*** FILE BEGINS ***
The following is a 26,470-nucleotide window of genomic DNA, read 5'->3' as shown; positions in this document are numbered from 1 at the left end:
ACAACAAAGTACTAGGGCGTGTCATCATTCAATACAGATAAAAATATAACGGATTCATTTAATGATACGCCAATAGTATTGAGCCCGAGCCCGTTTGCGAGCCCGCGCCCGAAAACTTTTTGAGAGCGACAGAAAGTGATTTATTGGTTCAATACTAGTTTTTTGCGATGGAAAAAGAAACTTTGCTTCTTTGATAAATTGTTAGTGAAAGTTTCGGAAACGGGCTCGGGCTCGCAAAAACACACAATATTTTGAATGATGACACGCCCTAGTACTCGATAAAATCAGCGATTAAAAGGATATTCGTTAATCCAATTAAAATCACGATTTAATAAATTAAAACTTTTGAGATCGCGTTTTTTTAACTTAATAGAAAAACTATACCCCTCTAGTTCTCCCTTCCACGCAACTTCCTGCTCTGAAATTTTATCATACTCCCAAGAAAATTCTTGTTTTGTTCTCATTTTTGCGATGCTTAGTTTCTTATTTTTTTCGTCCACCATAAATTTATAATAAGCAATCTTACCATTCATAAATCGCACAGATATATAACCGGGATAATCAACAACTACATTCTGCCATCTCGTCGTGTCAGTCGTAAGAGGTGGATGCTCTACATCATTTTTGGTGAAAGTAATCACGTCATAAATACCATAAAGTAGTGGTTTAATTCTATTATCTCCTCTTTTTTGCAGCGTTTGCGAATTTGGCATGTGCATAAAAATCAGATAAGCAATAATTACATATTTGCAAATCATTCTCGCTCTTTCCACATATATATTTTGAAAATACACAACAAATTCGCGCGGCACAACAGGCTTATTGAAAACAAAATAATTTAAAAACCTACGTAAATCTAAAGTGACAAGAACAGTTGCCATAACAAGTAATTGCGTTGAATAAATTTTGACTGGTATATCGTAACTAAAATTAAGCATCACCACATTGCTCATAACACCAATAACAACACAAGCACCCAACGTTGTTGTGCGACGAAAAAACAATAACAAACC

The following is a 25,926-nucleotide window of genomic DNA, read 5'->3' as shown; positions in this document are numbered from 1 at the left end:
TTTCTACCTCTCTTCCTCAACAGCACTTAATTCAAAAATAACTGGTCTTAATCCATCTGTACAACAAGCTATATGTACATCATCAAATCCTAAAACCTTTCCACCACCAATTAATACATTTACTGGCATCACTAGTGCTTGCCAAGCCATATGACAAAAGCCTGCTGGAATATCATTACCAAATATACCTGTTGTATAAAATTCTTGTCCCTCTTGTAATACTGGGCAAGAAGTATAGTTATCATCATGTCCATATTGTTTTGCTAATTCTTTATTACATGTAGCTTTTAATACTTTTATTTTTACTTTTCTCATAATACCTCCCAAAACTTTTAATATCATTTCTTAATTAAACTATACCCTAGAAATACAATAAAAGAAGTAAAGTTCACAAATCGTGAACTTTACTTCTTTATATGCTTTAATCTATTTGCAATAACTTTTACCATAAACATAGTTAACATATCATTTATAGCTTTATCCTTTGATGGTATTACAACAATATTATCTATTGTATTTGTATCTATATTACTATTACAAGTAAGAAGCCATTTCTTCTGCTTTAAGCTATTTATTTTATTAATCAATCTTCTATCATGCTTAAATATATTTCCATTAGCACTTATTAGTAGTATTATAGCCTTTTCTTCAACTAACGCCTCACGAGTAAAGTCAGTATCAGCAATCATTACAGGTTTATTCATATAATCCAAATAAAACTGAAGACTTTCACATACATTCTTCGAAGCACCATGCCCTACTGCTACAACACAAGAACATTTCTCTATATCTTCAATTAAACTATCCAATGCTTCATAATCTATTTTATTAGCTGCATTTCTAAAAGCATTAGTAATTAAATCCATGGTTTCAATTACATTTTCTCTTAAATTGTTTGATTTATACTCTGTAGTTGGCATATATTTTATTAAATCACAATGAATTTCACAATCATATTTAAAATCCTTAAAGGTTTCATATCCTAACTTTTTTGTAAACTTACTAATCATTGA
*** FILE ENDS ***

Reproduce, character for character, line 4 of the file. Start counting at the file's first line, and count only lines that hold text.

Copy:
TTTCTACCTCTCTTCCTCAACAGCACTTAATTCAAAAATAACTGGTCTTAATCCATCTGTACAACAAGCTATATGTACATCATCAAATCCTAAAACCTTTCCACCACCAATTAATACATTTACTGGCATCACTAGTGCTTGCCAAGCCATATGACAAAAGCCTGCTGGAATATCATTACCAAATATACCTGTTGTATAAAATTCTTGTCCCTCTTGTAATACTGGGCAAGAAGTATAGTTATCATCATGTCCATATTGTTTTGCTAATTCTTTATTACATGTAGCTTTTAATACTTTTATTTTTACTTTTCTCATAATACCTCCCAAAACTTTTAATATCATTTCTTAATTAAACTATACCCTAGAAATACAATAAAAGAAGTAAAGTTCACAAATCGTGAACTTTACTTCTTTATATGCTTTAATCTATTTGCAATAACTTTTACCATAAACATAGTTAACATATCATTTATAGCTTTATCCTTTGATGGTATTACAACAATATTATCTATTGTATTTGTATCTATATTACTATTACAAGTAAGAAGCCATTTCTTCTGCTTTAAGCTATTTATTTTATTAATCAATCTTCTATCATGCTTAAATATATTTCCATTAGCACTTATTAGTAGTATTATAGCCTTTTCTTCAACTAACGCCTCACGAGTAAAGTCAGTATCAGCAATCATTACAGGTTTATTCATATAATCCAAATAAAACTGAAGACTTTCACATACATTCTTCGAAGCACCATGCCCTACTGCTACAACACAAGAACATTTCTCTATATCTTCAATTAAACTATCCAATGCTTCATAATCTATTTTATTAGCTGCATTTCTAAAAGCATTAGTAATTAAATCCATGGTTTCAATTACATTTTCTCTTAAATTGTTTGATTTATACTCTGTAGTTGGCATATATTTTATTAAATCACAATGAATTTCACAATCATATTTAAAATCCTTAAAGGTTTCATATCCTAACTTTTTTGTAAACTTACTAATCATTGA